Firstly, sustainable architecture can be perceived as many things – the current fashion being “green” architecture. One could also, however, see sustainable architecture as an architecture which sustains itself financially – the ongoing development and evolution of architecture throughout history has required a financial basis – in the form of clients, or patrons. Ongoing sustainability in terms of viability of architecture requires an ongoing financial input. “Sustainability overall is about the permanence of processes” – a permanence of process also requires a permanence of available funds. Therefore, sustainability as a word itself is subjective. We can use this very negative approach as a positive goal to strive for, however. If “cool” is what will attract financial investment, why not invest in being cool? why not aim to make sustainability “cool”? vectrix-topVectrix – an electric maxi-scooter in mass production and distribution up until the Global Financial Crisis, used the slogan “Cool  People Ride Electric”. It worked – attracting many young and enthusiastic investors.         Growth, in terms of urban development, has occurred throughout human history for a number of reasons, most of which can be summarized by the word “agglomeration”. Historically, agglomeration has meant safety (kingdoms, law enforcement, etc). In recent history agglomeration has meant ease of access and better networks of communication and transport between companies, and people. To put it simply, it is cheaper to be located close to a business with which you trade on a frequent basis; it is cheaper and easier to live close to your workplace. The population of cities has been caused by “ease of access”, and the continued growth of cities is due this, and the optimized networks provided. The age we are moving into, however, could suggest a shift from this agglomeration phenomenon. There are more and more examples of “tele-working” from many major and minor companies around the world. This is due entirely to the ease of communication afforded by technology. In the age we live in it is easier, cheaper and faster to send an email than a letter – rendering the parameter of distance useless. What will this lead to? A decentralized world perhaps? We will no longer be confined to maintaining close proximity to those with which we do business. “International companies” will no longer be termed as “international”, but just as companies – as the normal. The growth of the city will be entirely dependant on lifestyle choice and social proximity. With the notion of the “sea-change” being promoted throughout most developed countries around the world, there is a high possibility that we will see a depopulation of the major cities, and in place, population booms of suburban and rural areas (this is already happening in Australia, where many professionals are moving away from Melbourne and into the country-side, to be closer to the sea, wine growing regions, etc.).     To answer the proposed questions – The first question prompts two arguments, each depending if you are talking about the individual or the mass. Economic theories tend to follow a common theme which promotes the notion that one can predict the movement, thought or actions of 1000 people, but cannot predict those of one individual. I believe that if we look at the scale of the individual, then we can indeed separate the building from the necessary infrastructure – it is just that: necessary. However, when visiting a building – for example a public building such as a museum – the individual will hold a certain expectation, and will visit, revisit, and promote the museum to their friends based on their individual experience. This can be highly influenced by the infrastructure and transport networks to and from the site, yes, but if the building itself is above and beyond expectations, then it will create in itself an incentive for increased use. However, when studying the larger scale, the building can be rendered almost useless if the infrastructure and transit networks are far below what the general mass expect or require. To pput it simply, if there is no bus/train/tram/metro station near the museum, nor a car park in the vicinity, then many people will be highly inconvenienced when attempting to reach the building, and it will only be the few who will cycle or walk (if such routes exist so as to provide access) who will not see a great disincentive. Whilst we must completely understand both scales, and the infinite levels between them, it is clear that no, one cannot separate the building from the infrastructure and mobility, unless dealing with a private dwelling with a very extravagant client.   The general consensus of developers and the buildings/site which they produce has a highly negative history, and hence the current thought of developers is very negatively weighted in terms of social welfare. In particular, due to social housing developments in many countries, where comfort, form and function have all sacrificed continuously to come in at a lower budget. The view that developers are developing sites for the top profit is a very easy conclusion for one to reach, simply because of the connotation held with developers. However, this viewpoint is rather ignorant. This is formed by a pre-set mindset, which assumes that all developers are just looking for top dollar. There are examples, if one looks hard enough, of developers seeking solely the benefit and welfare of their occupants. This can be seen in the UK from Kevin McCloud (the presenter of Grand Designs), whom began developing social welfare housing to create communities which would benefit the residents, develop friendships and improve quality of life. Sadly, cases such as this are isolated and often considered media stunts. To put it frankly, the best developers (the ones which develop the most land and continuously grow their property portfolios) are the ones whom are making the most profit, and hence can afford to undertake more projects than the developers looking to maximise end-user satisfaction.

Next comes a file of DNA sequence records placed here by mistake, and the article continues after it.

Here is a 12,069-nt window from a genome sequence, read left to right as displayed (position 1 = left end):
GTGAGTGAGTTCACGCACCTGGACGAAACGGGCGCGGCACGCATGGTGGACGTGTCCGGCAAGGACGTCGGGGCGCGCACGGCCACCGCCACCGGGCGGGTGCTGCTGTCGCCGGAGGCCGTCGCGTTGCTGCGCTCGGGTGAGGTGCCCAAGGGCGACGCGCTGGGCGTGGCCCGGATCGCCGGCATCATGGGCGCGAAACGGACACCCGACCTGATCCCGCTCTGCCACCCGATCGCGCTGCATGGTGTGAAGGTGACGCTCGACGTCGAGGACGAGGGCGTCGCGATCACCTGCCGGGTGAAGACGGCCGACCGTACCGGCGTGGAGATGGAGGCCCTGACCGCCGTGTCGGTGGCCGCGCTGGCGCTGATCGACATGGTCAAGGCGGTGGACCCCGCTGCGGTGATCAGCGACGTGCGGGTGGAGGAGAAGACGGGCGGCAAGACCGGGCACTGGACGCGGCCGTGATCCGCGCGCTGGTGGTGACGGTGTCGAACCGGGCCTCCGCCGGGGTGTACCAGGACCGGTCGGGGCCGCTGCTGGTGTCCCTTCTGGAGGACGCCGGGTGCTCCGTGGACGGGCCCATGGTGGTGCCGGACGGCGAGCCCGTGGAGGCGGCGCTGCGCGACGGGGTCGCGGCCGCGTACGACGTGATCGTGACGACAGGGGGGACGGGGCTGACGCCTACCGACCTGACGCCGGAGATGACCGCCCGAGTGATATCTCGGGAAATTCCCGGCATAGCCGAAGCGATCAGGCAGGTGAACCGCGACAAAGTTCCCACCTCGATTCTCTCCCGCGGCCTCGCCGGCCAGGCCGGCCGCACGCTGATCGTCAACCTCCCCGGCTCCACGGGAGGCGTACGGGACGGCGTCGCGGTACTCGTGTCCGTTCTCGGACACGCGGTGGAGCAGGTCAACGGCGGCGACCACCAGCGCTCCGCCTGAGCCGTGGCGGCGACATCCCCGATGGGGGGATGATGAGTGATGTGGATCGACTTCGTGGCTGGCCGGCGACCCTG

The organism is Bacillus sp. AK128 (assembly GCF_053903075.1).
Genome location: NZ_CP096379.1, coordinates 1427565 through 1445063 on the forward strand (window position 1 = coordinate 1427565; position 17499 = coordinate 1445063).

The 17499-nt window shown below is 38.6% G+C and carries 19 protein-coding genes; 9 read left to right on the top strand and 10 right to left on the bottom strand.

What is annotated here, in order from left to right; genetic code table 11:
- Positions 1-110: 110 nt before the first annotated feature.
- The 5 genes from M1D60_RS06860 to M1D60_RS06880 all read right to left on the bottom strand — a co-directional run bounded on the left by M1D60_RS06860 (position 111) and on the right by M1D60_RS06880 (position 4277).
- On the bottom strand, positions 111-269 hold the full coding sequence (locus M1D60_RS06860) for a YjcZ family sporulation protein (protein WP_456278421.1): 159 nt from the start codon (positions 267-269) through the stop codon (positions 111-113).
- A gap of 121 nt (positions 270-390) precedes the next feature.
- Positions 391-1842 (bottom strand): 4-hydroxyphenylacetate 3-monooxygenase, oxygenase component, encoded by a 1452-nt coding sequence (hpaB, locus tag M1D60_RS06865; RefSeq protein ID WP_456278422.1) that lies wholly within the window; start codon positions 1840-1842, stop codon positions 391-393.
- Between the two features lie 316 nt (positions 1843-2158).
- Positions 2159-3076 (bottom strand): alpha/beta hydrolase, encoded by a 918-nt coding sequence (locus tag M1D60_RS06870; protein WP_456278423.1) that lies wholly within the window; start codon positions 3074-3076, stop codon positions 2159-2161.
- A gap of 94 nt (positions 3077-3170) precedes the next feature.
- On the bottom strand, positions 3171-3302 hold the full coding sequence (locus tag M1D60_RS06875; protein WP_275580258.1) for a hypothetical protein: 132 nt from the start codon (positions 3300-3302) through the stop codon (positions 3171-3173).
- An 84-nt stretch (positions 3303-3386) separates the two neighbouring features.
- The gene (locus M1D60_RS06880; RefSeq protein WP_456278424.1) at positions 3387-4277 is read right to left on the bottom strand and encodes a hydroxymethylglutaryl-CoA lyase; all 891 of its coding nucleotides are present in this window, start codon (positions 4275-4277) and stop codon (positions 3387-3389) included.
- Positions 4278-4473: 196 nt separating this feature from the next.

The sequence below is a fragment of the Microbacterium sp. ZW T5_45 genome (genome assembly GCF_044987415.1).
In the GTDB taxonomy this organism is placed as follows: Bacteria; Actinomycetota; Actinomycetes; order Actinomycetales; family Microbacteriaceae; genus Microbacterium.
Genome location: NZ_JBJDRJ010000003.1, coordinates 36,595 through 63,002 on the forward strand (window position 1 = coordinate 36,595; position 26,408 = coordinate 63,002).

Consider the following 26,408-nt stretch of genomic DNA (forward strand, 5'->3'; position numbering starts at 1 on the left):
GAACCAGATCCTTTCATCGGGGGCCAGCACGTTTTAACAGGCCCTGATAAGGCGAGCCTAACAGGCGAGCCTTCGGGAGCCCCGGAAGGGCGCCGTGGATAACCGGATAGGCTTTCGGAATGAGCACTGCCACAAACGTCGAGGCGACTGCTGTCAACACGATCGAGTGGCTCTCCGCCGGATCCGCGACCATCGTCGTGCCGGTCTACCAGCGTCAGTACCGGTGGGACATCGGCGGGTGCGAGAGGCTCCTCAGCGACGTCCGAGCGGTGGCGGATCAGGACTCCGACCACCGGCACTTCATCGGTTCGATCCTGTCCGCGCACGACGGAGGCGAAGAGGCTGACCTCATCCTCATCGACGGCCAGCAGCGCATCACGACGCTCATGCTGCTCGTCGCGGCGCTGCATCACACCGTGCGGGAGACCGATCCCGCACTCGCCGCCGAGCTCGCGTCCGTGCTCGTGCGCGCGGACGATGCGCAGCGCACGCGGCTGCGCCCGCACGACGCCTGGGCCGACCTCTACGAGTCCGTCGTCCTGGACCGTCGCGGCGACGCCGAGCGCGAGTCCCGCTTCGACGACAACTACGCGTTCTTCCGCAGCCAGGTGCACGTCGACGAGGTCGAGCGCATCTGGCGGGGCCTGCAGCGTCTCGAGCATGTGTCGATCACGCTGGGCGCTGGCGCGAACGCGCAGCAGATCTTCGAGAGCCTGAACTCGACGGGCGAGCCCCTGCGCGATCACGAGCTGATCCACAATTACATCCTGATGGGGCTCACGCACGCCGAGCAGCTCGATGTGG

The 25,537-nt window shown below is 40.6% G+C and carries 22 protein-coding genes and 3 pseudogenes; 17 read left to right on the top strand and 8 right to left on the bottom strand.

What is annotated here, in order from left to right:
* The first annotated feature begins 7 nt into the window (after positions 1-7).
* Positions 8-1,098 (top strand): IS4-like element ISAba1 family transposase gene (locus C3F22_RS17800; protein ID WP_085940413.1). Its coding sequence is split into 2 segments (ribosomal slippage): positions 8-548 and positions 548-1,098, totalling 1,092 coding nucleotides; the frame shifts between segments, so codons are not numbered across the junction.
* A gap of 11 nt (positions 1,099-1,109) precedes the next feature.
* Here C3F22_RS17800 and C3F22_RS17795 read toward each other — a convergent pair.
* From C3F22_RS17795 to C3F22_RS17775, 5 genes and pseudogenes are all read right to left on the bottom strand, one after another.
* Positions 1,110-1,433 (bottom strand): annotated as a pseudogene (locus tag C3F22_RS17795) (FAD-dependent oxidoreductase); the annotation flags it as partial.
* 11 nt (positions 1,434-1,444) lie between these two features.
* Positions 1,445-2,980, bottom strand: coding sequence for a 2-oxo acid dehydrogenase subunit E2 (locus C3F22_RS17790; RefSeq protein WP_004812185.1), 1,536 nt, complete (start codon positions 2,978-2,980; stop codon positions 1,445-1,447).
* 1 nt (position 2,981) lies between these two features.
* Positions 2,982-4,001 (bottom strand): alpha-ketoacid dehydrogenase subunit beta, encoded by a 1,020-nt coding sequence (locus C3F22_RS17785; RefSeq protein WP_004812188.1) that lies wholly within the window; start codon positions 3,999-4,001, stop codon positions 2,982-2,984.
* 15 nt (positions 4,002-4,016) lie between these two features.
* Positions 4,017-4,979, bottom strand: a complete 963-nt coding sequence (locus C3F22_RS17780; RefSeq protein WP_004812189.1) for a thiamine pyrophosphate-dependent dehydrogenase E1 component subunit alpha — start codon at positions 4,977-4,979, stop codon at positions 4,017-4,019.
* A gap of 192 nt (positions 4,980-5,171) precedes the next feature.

Kevin’s Grand Design (